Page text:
Lessons Mama taught me
Our parents teach us many things throughout our lives from tying our shoes to driving. It wouldn’t be any stretch either to say our mamas probably do more than their fair share of the teaching. In the South, Mama is the law no matter how old you are. Her work is never done, and the lessons she teaches you will follow you the rest of your life.
The importance of a cup of coffee: I have all too vivid memories of my mother flying into the Joseph Martin drop off line on 2 wheels just 5 minutes before we had to be in class, all because she had to have that cup of McDonald’s coffee. I would usually roll my eyes and sigh, what could possibly be so important about a cup of coffee. Well, two children later that cup of coffee is the only thing that keeps me moving forward
some most days.
The importance of doing anything for your children: It’s no secret my mother isn’t a “girly girl,” but even she has her limits. When it came to her kids though, she really would (and still will) do anything. I’ll never forget when my older brother, Cody, went hunting for the first time by himself and killed a deer. My dad was working and couldn’t help him bring the deer back home, so my mom drove down to my brother and loaded that deer up in the back of her Ford Explorer. She was not about to let his efforts go to waste, or that deer meat. It certainly left its mark on all three of her children, and there has never been a time I doubted my mom would be there for us.
The importance of dressing nicely: My mother always taught me people will treat you better if you’re dressed nicely, and I have overwhelmingly found this to be true. When you go to town in your Sunday best, passers-by will smile at you and respond when you say “How are you?” but show up somewhere in your dirty hunting clothes and they will shun you like a dog with fleas.
The importance of behaving, all the time: My mother always taught me character was who you were when no one was watching. She also taught me that while there might be times in my life “no one” was watching- it didn’t mean she’d never find out about my behavior. It was of the utmost importance that my brothers and I behave well and I often still hear the phrase she’d say before we left the house “Don’t forget ‘Yes Ma’am, No Ma’am, Please and Thank you.” It was a nicer way of saying “Do not embarrass me.” Her omnipresence was made all too real when I came home from UGA one weekend to get a lecture about my driving, and why I shouldn’t run red lights. I didn’t find out until much later that Athens-Clarke County had sent my mother a very nice letter informing her of my poor driving skills along with a photo, and a ticket.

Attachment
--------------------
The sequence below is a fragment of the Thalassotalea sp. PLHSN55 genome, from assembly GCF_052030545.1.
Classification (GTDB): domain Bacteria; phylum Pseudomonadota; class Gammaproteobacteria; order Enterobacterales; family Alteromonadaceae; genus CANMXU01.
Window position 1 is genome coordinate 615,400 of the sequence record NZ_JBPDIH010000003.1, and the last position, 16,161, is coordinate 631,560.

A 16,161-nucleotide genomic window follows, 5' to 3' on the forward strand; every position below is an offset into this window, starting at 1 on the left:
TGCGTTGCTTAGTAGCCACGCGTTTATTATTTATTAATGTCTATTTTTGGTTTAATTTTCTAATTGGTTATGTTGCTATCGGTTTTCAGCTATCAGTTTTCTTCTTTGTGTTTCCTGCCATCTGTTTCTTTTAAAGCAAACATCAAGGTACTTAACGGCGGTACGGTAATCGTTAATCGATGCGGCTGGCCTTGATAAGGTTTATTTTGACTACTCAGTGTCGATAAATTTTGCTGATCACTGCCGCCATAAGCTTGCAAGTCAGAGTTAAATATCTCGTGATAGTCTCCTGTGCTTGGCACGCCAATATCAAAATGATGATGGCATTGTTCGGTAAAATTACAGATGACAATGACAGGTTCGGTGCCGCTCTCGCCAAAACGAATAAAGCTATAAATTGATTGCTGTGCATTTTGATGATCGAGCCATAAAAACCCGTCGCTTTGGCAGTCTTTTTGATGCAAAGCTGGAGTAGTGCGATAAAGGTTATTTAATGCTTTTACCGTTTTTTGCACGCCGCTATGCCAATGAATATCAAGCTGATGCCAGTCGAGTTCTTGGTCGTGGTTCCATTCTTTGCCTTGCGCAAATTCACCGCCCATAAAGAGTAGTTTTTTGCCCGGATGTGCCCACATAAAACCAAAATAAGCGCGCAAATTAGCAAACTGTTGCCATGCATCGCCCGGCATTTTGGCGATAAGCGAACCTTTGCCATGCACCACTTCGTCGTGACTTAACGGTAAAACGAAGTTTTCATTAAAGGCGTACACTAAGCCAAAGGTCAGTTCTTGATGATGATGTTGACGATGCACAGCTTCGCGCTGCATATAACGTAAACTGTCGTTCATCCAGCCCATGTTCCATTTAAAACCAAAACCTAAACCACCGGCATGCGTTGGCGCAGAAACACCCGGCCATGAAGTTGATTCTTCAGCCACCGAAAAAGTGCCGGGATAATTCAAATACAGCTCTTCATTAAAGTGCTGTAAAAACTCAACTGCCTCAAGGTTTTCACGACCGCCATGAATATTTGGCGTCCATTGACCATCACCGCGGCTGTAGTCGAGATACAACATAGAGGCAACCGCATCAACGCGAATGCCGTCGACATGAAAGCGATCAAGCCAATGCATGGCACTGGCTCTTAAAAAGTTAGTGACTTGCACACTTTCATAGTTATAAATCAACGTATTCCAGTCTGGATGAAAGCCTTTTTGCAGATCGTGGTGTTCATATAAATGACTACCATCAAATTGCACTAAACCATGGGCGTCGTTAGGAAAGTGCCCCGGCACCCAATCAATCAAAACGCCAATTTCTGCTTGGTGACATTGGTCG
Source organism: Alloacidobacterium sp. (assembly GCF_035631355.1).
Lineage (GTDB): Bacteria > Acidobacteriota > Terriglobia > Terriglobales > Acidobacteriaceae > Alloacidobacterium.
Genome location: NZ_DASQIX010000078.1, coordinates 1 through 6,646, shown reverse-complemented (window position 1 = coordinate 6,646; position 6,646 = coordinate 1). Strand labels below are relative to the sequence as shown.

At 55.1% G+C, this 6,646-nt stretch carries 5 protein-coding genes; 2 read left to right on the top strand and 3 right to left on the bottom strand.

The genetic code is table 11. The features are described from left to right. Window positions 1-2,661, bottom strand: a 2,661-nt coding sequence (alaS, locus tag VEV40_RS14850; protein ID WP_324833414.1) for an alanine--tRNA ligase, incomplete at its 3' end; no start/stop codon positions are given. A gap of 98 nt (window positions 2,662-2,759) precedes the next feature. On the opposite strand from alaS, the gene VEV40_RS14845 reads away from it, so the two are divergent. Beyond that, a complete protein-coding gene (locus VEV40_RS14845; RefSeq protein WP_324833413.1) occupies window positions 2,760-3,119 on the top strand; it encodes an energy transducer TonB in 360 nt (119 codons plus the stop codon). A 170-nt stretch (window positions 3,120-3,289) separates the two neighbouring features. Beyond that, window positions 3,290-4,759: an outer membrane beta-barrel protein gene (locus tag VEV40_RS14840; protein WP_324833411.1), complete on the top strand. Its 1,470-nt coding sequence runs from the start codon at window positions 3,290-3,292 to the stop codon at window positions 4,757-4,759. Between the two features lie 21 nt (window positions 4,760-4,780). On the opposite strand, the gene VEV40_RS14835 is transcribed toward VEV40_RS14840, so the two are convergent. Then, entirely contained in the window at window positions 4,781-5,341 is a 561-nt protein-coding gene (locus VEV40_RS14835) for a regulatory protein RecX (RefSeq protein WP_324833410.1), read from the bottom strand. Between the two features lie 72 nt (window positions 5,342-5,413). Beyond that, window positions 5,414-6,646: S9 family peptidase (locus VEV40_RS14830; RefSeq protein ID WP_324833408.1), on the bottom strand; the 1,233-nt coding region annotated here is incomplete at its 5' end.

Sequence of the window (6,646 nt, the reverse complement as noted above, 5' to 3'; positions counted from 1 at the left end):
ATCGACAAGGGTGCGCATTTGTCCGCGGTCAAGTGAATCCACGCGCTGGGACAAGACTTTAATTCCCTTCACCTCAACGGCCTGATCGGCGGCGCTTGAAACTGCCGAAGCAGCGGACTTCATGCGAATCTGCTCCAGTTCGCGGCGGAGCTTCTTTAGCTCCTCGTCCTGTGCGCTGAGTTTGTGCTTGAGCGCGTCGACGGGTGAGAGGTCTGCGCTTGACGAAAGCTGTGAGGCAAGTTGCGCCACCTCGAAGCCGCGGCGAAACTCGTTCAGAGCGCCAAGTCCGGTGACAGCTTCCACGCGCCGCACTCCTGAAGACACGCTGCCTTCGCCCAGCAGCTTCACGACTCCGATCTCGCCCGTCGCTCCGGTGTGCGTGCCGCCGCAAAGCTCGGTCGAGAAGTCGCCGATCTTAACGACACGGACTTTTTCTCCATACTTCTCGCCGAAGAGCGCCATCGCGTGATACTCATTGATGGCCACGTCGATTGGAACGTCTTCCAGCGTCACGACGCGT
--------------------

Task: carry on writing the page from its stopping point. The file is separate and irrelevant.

The importance of a family supper: In our household, we ate supper every night at the table. That was just the way supper was done; there was no other option. We also ate whatever it was my mother cooked, she was most definitely not a short order cook. If you didn’t like it you had better sit quietly and wait to be excused. I have made a point to carry this rule on to my own family. We spend that time without technology, and do nothing but visit with each other. It is hands
down my favorite part of the day.
The importance of kids playing outside: When I was young my mother would tell us we “would not sit like zombies in front of the TV all summer,” so she would turn the TV off (and disconnect the cable cord) kick us out of the house and lock the door behind us. We could drink water from the hose, and only I was allowed to go inside to use the bathroom, since I was the only girl. As a child, I often thought my mom really wanted us to appreciate nature or do things like she did when she was young. Now on the weekend, as I sit and change a wiggling 5-month-old baby and listen to my 3-year-old ask me for the 15th time if we can have ice cream for dinner, I think she may have had an ulterior motive. She didn’t care one lick if we communed with nature, she just wanted a moment of peace!
–Erin Johnson, Creative & Content Coordinator for the Liberty County CVB
The Right Blend Blog is written by two different authors employed by the Liberty County Chamber/CVB. As we are able, we rotate weeks and each writes about our individual experiences, opinions and let our writing reflect our personalities and creativity. All content provided on The Right Blend blog is for informational purposes only. The owner of this blog makes no representations as to the accuracy or completeness of any information on this site or found by following any link on this site.